Practice makes practice. Last week’s project had you dive head first into a full-stack application with Node, Express, Knex, and a front-end to boot. That was a lot thrown at you in one week so this time around we are going to focus solely on the backend. You’ll be building your own API for a large dataset of your choosing.
The main focus of this project will be to reinforce your understanding of CRUD methods, querying a database, and responding with JSON data. You can do this project right now, without any new lessons.
The secondary focus of this project is prepping your Capstone project so you have data ready to go and can dive into building a super badass UI instead of wasting a week in Node land. It’s not necessary that you find perfect data for your Capstone, but it’s vital that you know how to setup production APIs that are well tested. You can easily replace the source of your data, so don’t worry if you can’t come up with a good data source or if you have no idea what you want to build for the Capstone. Find or create interesting data that you might want to use in the future.
Find a Data Source
Data source MUST BE LOCKED IN by Tuesday (12/12) EOD . We don’t want you wasting the whole week trying to find data. Having production API endpoints well tested is more important.
Possible sources of data:
- Work with and scrape new data from an API or website. Some APIs and websites are easier to work with than others - you may not be able to pull off the thing you want to do - be prepared for that.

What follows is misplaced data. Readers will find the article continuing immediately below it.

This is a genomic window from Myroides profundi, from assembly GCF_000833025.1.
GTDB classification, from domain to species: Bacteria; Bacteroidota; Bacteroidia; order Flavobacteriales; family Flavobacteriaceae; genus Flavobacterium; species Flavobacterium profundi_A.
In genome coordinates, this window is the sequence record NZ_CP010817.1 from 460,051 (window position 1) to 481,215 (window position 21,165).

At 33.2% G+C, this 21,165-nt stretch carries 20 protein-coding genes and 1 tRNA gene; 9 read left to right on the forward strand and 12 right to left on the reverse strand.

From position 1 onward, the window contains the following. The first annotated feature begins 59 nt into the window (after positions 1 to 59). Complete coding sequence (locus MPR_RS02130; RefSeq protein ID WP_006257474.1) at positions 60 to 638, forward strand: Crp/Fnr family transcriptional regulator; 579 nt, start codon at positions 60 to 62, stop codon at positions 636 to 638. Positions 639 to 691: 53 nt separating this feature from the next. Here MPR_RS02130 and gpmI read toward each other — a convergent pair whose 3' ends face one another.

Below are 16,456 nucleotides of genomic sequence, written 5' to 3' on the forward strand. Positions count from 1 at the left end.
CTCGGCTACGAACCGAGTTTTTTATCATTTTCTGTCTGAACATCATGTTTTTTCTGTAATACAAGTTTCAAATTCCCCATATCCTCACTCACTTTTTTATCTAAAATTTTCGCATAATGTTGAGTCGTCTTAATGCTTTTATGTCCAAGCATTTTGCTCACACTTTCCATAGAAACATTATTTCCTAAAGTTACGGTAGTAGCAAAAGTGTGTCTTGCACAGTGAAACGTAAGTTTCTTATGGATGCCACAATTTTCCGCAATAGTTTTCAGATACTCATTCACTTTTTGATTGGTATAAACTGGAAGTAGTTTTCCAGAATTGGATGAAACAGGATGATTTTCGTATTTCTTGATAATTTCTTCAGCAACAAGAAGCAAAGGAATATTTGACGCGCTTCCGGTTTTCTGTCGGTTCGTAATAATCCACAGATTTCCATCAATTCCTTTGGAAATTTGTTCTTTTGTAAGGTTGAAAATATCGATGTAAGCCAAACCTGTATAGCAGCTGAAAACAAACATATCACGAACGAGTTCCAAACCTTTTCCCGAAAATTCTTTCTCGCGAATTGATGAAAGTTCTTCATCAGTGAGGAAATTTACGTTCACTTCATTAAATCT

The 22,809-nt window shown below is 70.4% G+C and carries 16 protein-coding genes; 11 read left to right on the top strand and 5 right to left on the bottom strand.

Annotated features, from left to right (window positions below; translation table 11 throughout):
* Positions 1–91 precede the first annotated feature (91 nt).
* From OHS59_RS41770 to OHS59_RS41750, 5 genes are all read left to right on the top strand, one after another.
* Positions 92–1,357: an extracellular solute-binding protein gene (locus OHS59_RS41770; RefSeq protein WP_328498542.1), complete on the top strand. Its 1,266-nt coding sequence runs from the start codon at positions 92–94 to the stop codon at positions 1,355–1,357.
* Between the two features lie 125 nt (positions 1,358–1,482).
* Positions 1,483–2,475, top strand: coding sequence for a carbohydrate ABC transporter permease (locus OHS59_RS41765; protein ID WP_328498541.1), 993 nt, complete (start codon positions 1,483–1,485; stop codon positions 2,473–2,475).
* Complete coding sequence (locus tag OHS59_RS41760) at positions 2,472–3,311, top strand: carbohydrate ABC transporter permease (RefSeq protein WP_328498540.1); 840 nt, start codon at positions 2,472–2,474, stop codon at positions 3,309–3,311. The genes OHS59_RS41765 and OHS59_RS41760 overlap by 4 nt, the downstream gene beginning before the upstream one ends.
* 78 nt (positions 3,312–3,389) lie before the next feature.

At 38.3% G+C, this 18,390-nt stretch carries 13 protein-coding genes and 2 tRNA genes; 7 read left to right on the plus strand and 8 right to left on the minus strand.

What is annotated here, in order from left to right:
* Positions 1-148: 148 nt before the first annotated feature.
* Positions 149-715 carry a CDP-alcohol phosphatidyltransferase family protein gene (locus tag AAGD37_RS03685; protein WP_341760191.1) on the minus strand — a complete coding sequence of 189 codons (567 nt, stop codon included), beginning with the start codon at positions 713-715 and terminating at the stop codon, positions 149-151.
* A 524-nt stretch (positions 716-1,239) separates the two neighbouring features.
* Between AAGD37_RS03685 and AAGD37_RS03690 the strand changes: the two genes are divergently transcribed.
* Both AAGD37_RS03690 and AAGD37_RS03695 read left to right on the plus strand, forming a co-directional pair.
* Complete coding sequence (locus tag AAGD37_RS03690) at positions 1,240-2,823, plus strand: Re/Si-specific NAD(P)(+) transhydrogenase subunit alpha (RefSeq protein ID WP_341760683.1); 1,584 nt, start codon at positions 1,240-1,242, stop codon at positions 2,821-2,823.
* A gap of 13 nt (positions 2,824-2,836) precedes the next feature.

- Parse CSVs or JSON files (Node has built-in modules for parsing CSVs)
- Create the data yourself. You must create a ‘seed file’ with a minimum of ~30 rows of data for each main table
Note: You can base your BYOB project on your module 3 personal project data, but then you cannot module 3 personal project as your final capstone project.
At minimum, you must have at least 2 different tables with at least 1 relationship (e.g. one-to-one, one-to-many, many-to-many).
- 4 GET endpoints
- 2 GET endpoints for all of one resource (i.e. ‘/api/v1/merchants’)
- 2 GET endpoints for a specific resource (i.e. ‘/api/v1/merchants/:id’)
- 2 POST endpoints
- 2 PUT OR PATCH endpoints
- 2 DELETE endpoints
Status Codes & Error Handling
All endpoints should respond with the minimum status code results:
- 200/201: Success
- 404: Not Found
If POST/PUT/PATCH request fails to save an entity due to bad information being sent from the client, you should respond with
- 422: Unprocessable Entity
If you have a critical server error, you should respond with
- 500: Internal Server Error
You are welcome to use other status codes.